Angelique Tulips

Discussion in 'HortForum' started by Syble, May 11, 2004.

  1. Syble

    Syble Member

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    I am new to flower gardening and was given a potted Angelique Tulip plant. The plant needs to be repotted or planted in the ground (which is what I prefer), but I haven't a clue on how to go about it. Any suggestions?
  2. HortLine

    HortLine Active Member 10 Years

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    Vancouver, BC

    The best way is not to move the tulip until it has died back (when leaves all turn brown). Tulips are dormant by fall, so you shouldn't move the plant until then. Be very careful with the bulbs when you take them out of the pot, as any injuries to the bulb may allow for fungi or other pests to get in and kill the bulb. The small bulblets can then be carefully taken apart. The best idea is to store the bulbs overwinter in a cool dry place, such as a basement. Moisture can cause the bulbs to rot or turn mushy. If you want to plant the bulbs directly into the ground in the fall that is alright, but make sure they are in a well drained area or they will rot.
    The biggest problem with planting bulbs directly into the ground is mice! If you suspect there may be hungry mice in your area you may just want to leave the tulip in a pot. The trick is to dig a hole in the ground and put the entire pot into it. Then hide the pot with a slight mound of soil. This keeps your bulbs safe and allows you to put them in your garden at the same time. Plus you could do this at any time if you just want the plant out of the way.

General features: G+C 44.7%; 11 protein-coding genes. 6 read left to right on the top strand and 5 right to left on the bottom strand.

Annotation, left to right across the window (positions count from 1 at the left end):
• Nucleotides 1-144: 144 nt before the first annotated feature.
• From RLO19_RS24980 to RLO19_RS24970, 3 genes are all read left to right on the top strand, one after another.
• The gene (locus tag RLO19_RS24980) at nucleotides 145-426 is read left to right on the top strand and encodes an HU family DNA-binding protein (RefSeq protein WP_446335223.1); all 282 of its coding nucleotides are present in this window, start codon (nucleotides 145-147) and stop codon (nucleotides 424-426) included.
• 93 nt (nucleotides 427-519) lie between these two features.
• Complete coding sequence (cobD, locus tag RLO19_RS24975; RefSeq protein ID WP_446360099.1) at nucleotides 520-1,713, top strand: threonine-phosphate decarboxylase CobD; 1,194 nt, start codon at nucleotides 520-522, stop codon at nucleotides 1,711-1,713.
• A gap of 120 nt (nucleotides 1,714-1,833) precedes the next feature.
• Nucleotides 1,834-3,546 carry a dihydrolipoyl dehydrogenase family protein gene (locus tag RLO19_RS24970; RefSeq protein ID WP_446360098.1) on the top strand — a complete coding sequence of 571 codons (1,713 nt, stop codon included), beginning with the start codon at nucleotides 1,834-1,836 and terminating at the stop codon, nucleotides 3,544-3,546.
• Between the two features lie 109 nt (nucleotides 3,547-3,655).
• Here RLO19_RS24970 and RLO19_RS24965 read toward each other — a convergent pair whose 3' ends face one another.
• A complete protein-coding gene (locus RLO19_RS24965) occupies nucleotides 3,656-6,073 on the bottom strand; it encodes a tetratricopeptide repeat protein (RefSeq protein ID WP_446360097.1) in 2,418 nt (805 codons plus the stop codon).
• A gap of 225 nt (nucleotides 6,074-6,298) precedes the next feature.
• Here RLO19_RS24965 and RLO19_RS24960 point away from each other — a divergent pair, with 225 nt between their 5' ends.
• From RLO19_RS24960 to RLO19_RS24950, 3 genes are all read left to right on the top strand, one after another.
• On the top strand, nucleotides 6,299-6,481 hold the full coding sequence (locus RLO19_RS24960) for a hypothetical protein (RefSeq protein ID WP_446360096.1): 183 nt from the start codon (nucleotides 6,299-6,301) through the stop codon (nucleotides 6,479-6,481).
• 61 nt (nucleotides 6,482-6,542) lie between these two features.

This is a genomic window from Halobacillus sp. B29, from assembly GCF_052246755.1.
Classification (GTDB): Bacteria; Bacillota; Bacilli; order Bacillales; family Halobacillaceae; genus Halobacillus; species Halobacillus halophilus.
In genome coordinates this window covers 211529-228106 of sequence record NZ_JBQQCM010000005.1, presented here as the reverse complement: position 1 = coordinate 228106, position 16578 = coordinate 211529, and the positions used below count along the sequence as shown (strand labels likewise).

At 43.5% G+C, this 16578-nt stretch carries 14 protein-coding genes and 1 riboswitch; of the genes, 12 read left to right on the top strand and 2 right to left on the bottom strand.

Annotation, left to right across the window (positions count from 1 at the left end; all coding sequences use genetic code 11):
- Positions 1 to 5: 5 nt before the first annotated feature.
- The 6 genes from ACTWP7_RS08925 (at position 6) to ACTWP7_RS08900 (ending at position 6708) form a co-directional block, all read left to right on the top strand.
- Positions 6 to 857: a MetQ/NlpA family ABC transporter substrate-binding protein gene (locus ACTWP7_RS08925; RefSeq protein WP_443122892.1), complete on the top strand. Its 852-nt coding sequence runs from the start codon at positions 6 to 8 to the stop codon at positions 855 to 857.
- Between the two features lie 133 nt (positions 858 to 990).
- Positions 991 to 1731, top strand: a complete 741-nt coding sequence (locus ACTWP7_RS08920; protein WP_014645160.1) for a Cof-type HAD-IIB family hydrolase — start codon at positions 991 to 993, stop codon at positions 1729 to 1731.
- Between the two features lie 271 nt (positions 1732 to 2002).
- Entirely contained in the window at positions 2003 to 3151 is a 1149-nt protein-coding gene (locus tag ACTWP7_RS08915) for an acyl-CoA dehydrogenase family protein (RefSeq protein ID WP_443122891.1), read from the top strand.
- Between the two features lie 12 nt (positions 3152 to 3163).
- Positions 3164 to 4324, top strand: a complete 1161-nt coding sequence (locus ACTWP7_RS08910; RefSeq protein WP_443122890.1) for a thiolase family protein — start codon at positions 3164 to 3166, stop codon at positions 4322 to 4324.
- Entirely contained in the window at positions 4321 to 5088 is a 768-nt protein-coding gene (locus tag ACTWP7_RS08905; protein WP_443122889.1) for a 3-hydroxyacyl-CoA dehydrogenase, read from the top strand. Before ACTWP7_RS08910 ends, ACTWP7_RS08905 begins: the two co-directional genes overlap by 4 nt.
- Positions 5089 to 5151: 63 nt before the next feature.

If you feel like you really need to put the tulip into the ground now you can do it, but you have to be incredably careful with the roots and aviod breaking up the soil (keep it in the pot shape if you can). Pre dig the hole and test it's size by setting the pot in it before atempting to take the tulip out of the pot.
    As you can see you have lots of options! Good luck.
  3. Angelique

    Potted tulips, sadly, are really intended to be composted after blooming. The bulbs are usually quite small after blooming, and need lots of sunlight and goud soil to rebuild themselves. Even with all your care they may not bloom again next year.

    And Angelique is not reliable about coming back a second year, even when planted in the ground in the first place. For reliable tulips that will come back year after year, choose any of the gorgeous Darwin Hybrids this fall, and plant them in the ground.

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